My entire life, until quite recently, has always been about a deep subconscious urge to achieve perfection. What's ironic and humorous about that is the fact that I've known such was impossible the entire time! However, that didn't ever seem to deter my attempt at reaching the unreachable. In all honesty, I still feel that perfectionistic streak in my bones, but my mind has seemed to finally accept to a degree that I must just try to sit and be with that feeling instead of trying to run from it. That's what led me here to Treeleaf...a deep seated fear...and I thought sitting might help me escape it. It was difficult to come to grips with the idea that sitting meant accepting that it might always be with me, but that realization has come with a lot of relief.

    Shikantaza won't make your problems go away and it might actually bring them closer in a sense. But I think you'll find they really weren't so scary and before you know it you'll be exchanging Christmas cards.

    Thank you Hans.

    Gassho,
    Dosho

  10. #10

    Re: 3/9 Zen Seeds: Pgs 31-34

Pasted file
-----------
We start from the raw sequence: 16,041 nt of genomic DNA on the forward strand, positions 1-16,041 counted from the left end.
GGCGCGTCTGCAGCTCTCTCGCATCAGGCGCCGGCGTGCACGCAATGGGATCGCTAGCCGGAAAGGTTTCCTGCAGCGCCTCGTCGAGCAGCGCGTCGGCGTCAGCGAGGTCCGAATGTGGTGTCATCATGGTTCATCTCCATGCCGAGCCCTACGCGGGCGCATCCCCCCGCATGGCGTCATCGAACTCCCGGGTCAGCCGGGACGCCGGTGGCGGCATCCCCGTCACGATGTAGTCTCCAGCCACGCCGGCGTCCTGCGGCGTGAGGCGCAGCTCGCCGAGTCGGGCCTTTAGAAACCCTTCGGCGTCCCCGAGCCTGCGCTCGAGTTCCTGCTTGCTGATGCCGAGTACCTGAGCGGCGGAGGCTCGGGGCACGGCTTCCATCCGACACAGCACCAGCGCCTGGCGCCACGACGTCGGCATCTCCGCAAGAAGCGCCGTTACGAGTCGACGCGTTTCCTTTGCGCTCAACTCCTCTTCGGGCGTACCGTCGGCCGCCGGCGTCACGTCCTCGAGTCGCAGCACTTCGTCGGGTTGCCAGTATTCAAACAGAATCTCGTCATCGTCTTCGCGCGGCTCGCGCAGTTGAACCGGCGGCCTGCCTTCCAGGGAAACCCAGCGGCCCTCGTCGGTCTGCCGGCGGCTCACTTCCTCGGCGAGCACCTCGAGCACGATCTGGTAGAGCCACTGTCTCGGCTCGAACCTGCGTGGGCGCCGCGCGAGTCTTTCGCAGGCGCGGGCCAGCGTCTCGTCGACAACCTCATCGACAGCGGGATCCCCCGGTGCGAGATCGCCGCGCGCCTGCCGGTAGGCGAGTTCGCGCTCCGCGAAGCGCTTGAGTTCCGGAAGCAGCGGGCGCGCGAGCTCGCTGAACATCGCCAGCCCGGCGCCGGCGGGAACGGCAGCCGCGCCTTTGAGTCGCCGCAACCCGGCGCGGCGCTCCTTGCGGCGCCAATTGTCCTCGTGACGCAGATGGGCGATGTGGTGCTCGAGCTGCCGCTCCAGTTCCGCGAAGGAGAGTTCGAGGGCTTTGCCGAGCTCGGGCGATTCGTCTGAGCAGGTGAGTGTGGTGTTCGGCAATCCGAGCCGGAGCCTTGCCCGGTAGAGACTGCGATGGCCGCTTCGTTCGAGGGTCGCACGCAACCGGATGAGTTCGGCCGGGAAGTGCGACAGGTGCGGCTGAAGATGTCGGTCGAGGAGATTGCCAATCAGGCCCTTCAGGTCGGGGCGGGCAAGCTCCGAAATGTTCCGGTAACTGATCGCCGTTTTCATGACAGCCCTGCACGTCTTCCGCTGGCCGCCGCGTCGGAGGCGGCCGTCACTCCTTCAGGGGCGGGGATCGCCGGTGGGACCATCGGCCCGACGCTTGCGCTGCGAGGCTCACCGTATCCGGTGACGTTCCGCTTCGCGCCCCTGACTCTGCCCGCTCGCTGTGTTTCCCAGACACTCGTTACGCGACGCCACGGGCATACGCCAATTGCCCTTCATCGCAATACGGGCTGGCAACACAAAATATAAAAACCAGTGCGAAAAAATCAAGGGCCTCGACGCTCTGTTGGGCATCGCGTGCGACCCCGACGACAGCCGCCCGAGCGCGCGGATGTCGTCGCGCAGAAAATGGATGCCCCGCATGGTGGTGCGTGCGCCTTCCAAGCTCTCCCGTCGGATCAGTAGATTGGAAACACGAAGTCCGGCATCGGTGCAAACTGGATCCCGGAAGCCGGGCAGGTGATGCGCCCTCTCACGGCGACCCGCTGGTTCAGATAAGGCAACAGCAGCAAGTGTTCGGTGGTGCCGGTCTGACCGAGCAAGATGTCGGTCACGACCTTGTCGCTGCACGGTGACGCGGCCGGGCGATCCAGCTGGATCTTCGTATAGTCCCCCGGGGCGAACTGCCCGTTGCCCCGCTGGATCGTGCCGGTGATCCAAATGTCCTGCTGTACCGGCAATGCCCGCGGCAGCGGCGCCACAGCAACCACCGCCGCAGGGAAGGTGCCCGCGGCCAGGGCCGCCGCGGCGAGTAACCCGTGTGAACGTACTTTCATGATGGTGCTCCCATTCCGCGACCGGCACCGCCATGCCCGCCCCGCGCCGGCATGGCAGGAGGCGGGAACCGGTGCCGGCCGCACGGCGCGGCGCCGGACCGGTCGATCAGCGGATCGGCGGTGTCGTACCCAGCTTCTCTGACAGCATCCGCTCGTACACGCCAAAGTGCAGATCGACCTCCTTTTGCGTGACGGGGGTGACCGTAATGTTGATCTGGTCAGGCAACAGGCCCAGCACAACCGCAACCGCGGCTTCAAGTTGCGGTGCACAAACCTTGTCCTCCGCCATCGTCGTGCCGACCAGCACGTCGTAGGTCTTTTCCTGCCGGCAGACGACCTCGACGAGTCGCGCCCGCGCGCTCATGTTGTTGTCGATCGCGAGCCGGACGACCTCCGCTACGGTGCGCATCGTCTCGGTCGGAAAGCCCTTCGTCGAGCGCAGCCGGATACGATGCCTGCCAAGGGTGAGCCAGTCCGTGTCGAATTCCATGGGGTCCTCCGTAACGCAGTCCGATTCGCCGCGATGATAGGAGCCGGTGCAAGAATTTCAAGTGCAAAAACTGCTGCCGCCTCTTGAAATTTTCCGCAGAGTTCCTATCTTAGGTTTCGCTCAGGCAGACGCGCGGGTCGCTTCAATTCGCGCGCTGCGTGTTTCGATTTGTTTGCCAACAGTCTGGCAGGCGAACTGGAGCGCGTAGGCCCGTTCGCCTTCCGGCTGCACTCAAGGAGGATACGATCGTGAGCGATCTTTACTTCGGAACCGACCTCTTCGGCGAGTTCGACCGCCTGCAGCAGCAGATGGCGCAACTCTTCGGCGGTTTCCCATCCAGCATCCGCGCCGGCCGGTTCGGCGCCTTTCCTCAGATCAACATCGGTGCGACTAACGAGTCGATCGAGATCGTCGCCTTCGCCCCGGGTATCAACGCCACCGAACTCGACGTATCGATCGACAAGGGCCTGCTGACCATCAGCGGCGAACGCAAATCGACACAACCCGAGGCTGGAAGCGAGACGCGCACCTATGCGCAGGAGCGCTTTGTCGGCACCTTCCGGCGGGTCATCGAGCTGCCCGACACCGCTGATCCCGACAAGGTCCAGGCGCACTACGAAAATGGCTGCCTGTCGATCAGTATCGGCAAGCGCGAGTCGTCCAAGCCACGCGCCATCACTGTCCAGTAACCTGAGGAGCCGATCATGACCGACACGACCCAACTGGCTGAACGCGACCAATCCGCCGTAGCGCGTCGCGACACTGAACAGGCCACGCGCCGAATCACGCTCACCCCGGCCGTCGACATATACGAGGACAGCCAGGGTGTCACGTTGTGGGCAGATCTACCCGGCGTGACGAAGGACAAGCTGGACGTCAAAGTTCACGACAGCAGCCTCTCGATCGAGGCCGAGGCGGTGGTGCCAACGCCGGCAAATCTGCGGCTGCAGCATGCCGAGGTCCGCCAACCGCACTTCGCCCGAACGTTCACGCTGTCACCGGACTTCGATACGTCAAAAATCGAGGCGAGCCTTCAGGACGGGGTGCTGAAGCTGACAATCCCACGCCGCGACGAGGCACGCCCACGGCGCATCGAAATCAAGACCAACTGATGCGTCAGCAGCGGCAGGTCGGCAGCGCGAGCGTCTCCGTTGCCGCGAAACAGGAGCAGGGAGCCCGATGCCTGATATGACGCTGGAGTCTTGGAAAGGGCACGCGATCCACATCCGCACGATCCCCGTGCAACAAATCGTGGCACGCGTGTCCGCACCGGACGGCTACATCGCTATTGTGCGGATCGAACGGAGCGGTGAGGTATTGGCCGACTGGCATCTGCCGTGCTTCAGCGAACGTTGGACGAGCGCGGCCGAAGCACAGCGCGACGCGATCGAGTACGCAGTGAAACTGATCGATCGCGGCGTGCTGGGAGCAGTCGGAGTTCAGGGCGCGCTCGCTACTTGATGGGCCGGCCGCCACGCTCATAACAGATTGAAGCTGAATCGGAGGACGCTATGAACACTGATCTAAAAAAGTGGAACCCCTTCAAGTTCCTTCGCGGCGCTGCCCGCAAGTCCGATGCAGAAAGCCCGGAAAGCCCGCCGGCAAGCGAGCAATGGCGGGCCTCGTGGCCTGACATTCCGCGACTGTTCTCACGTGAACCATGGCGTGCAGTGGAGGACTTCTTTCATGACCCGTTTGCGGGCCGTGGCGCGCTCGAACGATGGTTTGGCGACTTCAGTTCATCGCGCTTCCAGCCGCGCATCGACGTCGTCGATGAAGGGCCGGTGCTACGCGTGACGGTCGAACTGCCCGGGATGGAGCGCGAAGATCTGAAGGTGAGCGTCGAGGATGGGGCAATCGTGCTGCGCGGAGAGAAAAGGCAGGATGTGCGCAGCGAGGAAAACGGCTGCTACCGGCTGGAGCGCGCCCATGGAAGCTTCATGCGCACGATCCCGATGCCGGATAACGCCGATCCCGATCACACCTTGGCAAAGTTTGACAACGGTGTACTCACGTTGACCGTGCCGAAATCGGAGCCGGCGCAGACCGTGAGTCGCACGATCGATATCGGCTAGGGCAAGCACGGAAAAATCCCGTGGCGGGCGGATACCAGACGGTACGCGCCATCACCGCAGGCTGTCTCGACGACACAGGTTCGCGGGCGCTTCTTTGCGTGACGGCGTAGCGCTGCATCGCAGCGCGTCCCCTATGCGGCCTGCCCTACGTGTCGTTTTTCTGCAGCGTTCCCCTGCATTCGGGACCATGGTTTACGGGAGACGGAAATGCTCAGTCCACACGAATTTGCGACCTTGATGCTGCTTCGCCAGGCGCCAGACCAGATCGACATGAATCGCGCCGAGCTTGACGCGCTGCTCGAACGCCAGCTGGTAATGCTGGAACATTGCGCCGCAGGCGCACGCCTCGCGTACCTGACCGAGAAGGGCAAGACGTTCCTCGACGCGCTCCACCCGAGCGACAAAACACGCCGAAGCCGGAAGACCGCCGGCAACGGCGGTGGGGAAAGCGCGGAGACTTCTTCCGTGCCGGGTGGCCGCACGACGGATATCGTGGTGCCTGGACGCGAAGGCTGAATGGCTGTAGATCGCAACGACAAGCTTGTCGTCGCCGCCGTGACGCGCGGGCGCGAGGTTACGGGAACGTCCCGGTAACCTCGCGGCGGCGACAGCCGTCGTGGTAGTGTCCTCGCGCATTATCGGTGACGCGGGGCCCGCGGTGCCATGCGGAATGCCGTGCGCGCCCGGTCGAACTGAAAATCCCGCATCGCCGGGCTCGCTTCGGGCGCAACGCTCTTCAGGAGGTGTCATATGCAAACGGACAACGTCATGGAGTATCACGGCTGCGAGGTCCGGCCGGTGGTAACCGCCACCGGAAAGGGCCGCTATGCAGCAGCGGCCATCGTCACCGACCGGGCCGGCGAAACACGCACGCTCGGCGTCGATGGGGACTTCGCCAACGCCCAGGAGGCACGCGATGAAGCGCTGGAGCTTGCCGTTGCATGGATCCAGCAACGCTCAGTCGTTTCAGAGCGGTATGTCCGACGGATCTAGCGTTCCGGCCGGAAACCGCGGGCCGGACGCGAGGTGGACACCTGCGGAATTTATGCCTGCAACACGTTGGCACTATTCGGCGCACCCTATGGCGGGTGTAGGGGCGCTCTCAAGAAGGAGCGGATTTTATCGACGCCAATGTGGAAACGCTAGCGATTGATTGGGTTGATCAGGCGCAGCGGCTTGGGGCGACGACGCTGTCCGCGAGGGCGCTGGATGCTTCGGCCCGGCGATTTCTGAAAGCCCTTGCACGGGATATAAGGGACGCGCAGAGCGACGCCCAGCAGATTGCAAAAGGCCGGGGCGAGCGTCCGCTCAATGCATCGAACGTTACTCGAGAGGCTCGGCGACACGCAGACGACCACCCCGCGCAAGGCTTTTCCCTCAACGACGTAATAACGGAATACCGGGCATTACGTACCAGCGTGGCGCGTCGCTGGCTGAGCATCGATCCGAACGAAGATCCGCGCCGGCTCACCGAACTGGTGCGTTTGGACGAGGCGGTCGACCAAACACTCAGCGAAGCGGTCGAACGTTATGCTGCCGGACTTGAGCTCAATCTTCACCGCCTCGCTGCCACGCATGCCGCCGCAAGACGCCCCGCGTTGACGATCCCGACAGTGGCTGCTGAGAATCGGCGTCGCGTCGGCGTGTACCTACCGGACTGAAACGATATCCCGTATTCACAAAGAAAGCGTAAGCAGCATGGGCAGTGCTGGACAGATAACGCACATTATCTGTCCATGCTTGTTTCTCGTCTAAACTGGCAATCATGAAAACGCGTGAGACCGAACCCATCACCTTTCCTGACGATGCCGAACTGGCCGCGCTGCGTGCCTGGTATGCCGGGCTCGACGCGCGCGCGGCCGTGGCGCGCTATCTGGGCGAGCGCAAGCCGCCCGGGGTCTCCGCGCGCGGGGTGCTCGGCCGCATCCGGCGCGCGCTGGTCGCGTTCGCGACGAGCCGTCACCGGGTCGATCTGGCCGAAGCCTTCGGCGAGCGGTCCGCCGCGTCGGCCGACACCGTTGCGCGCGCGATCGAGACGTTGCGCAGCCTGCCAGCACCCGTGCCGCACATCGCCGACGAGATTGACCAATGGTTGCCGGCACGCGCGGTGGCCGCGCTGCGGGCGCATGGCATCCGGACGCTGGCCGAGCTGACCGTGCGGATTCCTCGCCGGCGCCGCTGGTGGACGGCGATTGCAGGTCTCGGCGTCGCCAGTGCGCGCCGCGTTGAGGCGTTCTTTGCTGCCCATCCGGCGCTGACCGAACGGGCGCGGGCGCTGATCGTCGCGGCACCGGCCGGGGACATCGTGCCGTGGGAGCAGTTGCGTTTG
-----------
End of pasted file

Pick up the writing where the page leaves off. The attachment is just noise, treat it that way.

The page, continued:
Quote Originally Posted by Hans
    Question: Can you think of a moment in your life, where the lack of sterile perfection really made something/someone reveal itself to be real/truly authentic in the end?
    In many ways all our human relationships are brocades woven with many colors. We often project our expectations on to both friendships and romantic relationships. Take marriage, for example, sometimes an individual’s preconceived idea about marriage can prove to be a barrier. Of course there are many reasons why people get divorces and certainly in cases of abuse or major incompatibility it may be the best option. Nevertheless, I being married for many years I take great pride in the brocade my wife and I have created over the years.